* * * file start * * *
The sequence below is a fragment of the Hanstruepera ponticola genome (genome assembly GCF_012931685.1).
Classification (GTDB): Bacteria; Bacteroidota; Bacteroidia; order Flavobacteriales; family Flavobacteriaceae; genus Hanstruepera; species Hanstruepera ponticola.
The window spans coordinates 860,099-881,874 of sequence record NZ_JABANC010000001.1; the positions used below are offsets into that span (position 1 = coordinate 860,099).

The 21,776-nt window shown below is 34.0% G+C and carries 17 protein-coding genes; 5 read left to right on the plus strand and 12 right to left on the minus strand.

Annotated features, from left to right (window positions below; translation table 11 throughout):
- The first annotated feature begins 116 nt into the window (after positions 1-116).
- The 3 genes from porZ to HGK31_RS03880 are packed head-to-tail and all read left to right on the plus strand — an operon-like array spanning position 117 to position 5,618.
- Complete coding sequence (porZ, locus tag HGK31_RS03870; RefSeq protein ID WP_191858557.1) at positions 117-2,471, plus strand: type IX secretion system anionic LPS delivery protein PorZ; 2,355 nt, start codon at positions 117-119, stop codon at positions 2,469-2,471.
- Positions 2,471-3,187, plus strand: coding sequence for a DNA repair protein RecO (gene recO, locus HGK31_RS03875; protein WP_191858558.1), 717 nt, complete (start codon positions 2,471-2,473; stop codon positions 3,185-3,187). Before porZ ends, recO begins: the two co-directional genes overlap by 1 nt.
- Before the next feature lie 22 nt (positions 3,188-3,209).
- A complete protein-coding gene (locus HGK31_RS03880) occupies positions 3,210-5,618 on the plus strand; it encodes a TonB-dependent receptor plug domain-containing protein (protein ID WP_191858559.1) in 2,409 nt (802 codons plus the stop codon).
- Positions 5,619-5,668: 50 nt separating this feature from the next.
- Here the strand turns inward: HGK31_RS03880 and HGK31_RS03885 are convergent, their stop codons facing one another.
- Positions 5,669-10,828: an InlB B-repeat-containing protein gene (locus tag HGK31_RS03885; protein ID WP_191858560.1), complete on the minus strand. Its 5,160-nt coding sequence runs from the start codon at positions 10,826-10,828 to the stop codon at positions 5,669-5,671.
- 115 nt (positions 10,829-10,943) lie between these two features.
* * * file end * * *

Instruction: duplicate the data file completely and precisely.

The sequence below is a fragment of the Hanstruepera ponticola genome (genome assembly GCF_012931685.1).
Classification (GTDB): Bacteria; Bacteroidota; Bacteroidia; order Flavobacteriales; family Flavobacteriaceae; genus Hanstruepera; species Hanstruepera ponticola.
The window spans coordinates 860,099-881,874 of sequence record NZ_JABANC010000001.1; the positions used below are offsets into that span (position 1 = coordinate 860,099).

The 21,776-nt window shown below is 34.0% G+C and carries 17 protein-coding genes; 5 read left to right on the plus strand and 12 right to left on the minus strand.

Annotated features, from left to right (window positions below; translation table 11 throughout):
- The first annotated feature begins 116 nt into the window (after positions 1-116).
- The 3 genes from porZ to HGK31_RS03880 are packed head-to-tail and all read left to right on the plus strand — an operon-like array spanning position 117 to position 5,618.
- Complete coding sequence (porZ, locus tag HGK31_RS03870; RefSeq protein ID WP_191858557.1) at positions 117-2,471, plus strand: type IX secretion system anionic LPS delivery protein PorZ; 2,355 nt, start codon at positions 117-119, stop codon at positions 2,469-2,471.
- Positions 2,471-3,187, plus strand: coding sequence for a DNA repair protein RecO (gene recO, locus HGK31_RS03875; protein WP_191858558.1), 717 nt, complete (start codon positions 2,471-2,473; stop codon positions 3,185-3,187). Before porZ ends, recO begins: the two co-directional genes overlap by 1 nt.
- Before the next feature lie 22 nt (positions 3,188-3,209).
- A complete protein-coding gene (locus HGK31_RS03880) occupies positions 3,210-5,618 on the plus strand; it encodes a TonB-dependent receptor plug domain-containing protein (protein ID WP_191858559.1) in 2,409 nt (802 codons plus the stop codon).
- Positions 5,619-5,668: 50 nt separating this feature from the next.
- Here the strand turns inward: HGK31_RS03880 and HGK31_RS03885 are convergent, their stop codons facing one another.
- Positions 5,669-10,828: an InlB B-repeat-containing protein gene (locus tag HGK31_RS03885; protein ID WP_191858560.1), complete on the minus strand. Its 5,160-nt coding sequence runs from the start codon at positions 10,826-10,828 to the stop codon at positions 5,669-5,671.
- 115 nt (positions 10,829-10,943) lie between these two features.